Necrons in Lovedagger are like a beautiful and unstoppable horror, majority of them not really people. They aren't hunched Skeletons anymore. Now, they're massive faceless, Deathsteel, statues with the various Lords and Nobles having faces and decorations.
Lovedagger is about individuals. It doesn't matter if 99.99999% of the race is made up of terminators so long as the nobility are sentient space pharaohs. Especially if you focus on the brooding, self-hating "I have lived for a billion years and saw everything that I love either die or leave, yet this cold necrodermis heart does not beat" shenanigans. There should be space for diverse motivations. Some are ancient kings, loathing their current state and longing for love, some are content with their life and try to make their territory a decent place, that just happens to be controlled by an army of terminators (which is a source of conflict for them), some are operatic villains out to satisfy their avarice, etc. Some times the story shifts to that of individual Necrons warriors who remember only ghosts and bare images of there past lives and being left to search the embers of there memory's for something to keep them going beyond hollow programming.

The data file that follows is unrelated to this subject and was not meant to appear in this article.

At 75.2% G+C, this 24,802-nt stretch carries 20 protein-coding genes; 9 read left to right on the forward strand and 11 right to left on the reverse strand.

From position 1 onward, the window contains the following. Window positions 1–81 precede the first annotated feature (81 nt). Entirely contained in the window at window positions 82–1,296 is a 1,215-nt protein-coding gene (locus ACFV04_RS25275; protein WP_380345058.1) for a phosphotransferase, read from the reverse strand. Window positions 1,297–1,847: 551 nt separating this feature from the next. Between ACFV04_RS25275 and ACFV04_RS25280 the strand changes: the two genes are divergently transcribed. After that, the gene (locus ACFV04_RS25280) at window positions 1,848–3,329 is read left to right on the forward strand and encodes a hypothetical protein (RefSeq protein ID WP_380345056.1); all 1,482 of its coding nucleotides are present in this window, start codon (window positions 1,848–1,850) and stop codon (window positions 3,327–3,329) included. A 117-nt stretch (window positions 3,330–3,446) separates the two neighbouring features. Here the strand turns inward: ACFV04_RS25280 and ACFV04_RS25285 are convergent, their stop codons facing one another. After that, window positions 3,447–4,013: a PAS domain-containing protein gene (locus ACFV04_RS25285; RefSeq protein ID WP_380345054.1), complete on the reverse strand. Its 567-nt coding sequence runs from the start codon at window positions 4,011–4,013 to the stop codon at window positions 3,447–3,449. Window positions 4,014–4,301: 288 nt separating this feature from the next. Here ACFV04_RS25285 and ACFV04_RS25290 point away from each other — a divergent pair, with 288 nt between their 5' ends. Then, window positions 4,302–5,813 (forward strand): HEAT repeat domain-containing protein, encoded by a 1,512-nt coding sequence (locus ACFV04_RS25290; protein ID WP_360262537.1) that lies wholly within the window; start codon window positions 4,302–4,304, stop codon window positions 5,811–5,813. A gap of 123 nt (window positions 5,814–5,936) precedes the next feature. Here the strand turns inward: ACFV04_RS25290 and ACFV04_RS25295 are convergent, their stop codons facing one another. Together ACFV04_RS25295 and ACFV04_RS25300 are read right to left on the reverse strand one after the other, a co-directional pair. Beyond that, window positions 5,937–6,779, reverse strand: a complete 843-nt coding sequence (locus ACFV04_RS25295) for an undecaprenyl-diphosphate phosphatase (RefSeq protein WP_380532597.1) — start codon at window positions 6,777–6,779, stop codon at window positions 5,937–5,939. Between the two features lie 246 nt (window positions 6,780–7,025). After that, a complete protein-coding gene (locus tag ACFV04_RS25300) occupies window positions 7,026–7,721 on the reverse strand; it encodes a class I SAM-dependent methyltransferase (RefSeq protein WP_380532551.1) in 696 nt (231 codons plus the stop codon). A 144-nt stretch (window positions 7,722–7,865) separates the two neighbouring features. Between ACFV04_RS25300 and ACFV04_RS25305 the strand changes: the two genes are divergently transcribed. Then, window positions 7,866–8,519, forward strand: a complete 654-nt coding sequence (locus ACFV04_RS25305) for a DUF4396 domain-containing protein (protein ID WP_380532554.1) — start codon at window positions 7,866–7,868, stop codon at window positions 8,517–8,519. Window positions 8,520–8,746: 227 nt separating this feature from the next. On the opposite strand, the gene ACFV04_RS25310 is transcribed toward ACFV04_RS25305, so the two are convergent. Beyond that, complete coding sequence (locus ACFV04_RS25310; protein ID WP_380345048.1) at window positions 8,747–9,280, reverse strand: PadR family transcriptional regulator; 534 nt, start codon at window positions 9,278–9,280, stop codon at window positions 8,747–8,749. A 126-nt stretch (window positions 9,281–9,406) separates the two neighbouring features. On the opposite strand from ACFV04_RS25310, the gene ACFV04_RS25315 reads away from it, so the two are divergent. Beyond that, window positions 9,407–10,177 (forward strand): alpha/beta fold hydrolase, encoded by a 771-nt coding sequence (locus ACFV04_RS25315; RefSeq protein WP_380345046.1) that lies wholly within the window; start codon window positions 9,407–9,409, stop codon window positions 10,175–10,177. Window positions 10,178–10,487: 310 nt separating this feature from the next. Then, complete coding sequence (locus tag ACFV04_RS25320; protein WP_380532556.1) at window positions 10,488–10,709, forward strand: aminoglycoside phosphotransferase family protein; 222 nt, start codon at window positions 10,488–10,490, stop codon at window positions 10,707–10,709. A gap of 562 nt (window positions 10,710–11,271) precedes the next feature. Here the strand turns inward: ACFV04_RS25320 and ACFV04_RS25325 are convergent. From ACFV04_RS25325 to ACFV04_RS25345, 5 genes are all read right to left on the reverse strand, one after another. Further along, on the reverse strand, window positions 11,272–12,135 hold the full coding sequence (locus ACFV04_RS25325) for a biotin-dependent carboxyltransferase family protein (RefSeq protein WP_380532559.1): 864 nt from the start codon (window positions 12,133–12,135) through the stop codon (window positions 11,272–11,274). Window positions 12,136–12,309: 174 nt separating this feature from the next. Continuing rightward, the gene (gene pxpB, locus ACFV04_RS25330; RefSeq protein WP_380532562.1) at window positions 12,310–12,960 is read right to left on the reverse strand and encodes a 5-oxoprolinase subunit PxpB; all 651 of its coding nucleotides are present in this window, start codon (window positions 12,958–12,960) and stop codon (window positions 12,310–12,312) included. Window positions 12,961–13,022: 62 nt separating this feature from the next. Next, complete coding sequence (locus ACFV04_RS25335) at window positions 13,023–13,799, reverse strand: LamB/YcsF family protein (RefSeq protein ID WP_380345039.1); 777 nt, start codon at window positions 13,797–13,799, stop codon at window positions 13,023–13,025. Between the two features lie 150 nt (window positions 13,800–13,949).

Keep Tyranids pretty much as-is, but maybe give a bit more individual personality to their leaders. Humans (especially astropaths) are uniquely suited to becoming living CPUs for the Hivemind, as thanks or for convenience those "queens" who have joined willingly or have been outright kidnapped are allowed to keep some of their personality and gain a little influence over their hivefleet.
All are still very much subordinate to the Hivemind as a whole though, So the typical backstabbing and politicking is not present among Tyranid "nobility". They go about it in different ways but they all serve the will of the Great Devourer in the end.
Genestealers probably become more dramatically prevalent. Maybe there could be a genestealer empire somewhere in the fringes that's slowing sinking its fangs into Empire territory, and serves as a foothold for extra-galactic hive fleets to come into the galaxy
Eldar are a tragic race. Dying and doomed but always struggling.